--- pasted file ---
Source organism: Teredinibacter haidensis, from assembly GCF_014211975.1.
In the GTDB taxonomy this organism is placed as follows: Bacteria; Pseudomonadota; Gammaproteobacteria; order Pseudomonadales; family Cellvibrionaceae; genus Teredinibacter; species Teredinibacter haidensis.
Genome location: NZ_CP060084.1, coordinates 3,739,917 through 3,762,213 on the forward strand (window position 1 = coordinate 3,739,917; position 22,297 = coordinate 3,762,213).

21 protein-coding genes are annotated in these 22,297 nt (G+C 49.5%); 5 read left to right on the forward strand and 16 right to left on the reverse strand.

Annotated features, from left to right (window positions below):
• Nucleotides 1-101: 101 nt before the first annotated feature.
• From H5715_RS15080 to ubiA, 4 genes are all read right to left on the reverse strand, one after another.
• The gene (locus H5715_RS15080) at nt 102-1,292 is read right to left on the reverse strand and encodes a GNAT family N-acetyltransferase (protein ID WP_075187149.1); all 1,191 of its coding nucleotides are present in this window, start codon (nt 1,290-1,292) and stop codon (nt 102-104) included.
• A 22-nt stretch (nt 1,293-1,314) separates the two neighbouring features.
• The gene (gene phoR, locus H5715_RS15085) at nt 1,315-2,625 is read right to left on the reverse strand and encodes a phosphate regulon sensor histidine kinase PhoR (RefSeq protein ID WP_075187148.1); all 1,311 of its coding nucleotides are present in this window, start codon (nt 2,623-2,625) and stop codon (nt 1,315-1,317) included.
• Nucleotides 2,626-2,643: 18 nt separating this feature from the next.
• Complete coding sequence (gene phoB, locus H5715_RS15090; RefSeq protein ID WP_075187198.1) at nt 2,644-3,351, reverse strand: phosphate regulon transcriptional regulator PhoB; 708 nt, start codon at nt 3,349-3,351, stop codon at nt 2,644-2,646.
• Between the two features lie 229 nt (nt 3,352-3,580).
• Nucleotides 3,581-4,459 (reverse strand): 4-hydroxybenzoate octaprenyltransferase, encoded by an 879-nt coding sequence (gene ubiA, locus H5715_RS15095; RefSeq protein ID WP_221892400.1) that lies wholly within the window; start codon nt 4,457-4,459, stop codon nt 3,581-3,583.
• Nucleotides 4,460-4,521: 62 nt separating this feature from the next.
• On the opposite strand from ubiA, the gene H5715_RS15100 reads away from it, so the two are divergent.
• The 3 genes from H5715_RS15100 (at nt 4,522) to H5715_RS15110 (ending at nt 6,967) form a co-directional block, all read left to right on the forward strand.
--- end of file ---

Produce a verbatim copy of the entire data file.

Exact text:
Source organism: Teredinibacter haidensis, from assembly GCF_014211975.1.
In the GTDB taxonomy this organism is placed as follows: Bacteria; Pseudomonadota; Gammaproteobacteria; order Pseudomonadales; family Cellvibrionaceae; genus Teredinibacter; species Teredinibacter haidensis.
Genome location: NZ_CP060084.1, coordinates 3,739,917 through 3,762,213 on the forward strand (window position 1 = coordinate 3,739,917; position 22,297 = coordinate 3,762,213).

21 protein-coding genes are annotated in these 22,297 nt (G+C 49.5%); 5 read left to right on the forward strand and 16 right to left on the reverse strand.

Annotated features, from left to right (window positions below):
• Nucleotides 1-101: 101 nt before the first annotated feature.
• From H5715_RS15080 to ubiA, 4 genes are all read right to left on the reverse strand, one after another.
• The gene (locus H5715_RS15080) at nt 102-1,292 is read right to left on the reverse strand and encodes a GNAT family N-acetyltransferase (protein ID WP_075187149.1); all 1,191 of its coding nucleotides are present in this window, start codon (nt 1,290-1,292) and stop codon (nt 102-104) included.
• A 22-nt stretch (nt 1,293-1,314) separates the two neighbouring features.
• The gene (gene phoR, locus H5715_RS15085) at nt 1,315-2,625 is read right to left on the reverse strand and encodes a phosphate regulon sensor histidine kinase PhoR (RefSeq protein ID WP_075187148.1); all 1,311 of its coding nucleotides are present in this window, start codon (nt 2,623-2,625) and stop codon (nt 1,315-1,317) included.
• Nucleotides 2,626-2,643: 18 nt separating this feature from the next.
• Complete coding sequence (gene phoB, locus H5715_RS15090; RefSeq protein ID WP_075187198.1) at nt 2,644-3,351, reverse strand: phosphate regulon transcriptional regulator PhoB; 708 nt, start codon at nt 3,349-3,351, stop codon at nt 2,644-2,646.
• Between the two features lie 229 nt (nt 3,352-3,580).
• Nucleotides 3,581-4,459 (reverse strand): 4-hydroxybenzoate octaprenyltransferase, encoded by an 879-nt coding sequence (gene ubiA, locus H5715_RS15095; RefSeq protein ID WP_221892400.1) that lies wholly within the window; start codon nt 4,457-4,459, stop codon nt 3,581-3,583.
• Nucleotides 4,460-4,521: 62 nt separating this feature from the next.
• On the opposite strand from ubiA, the gene H5715_RS15100 reads away from it, so the two are divergent.
• The 3 genes from H5715_RS15100 (at nt 4,522) to H5715_RS15110 (ending at nt 6,967) form a co-directional block, all read left to right on the forward strand.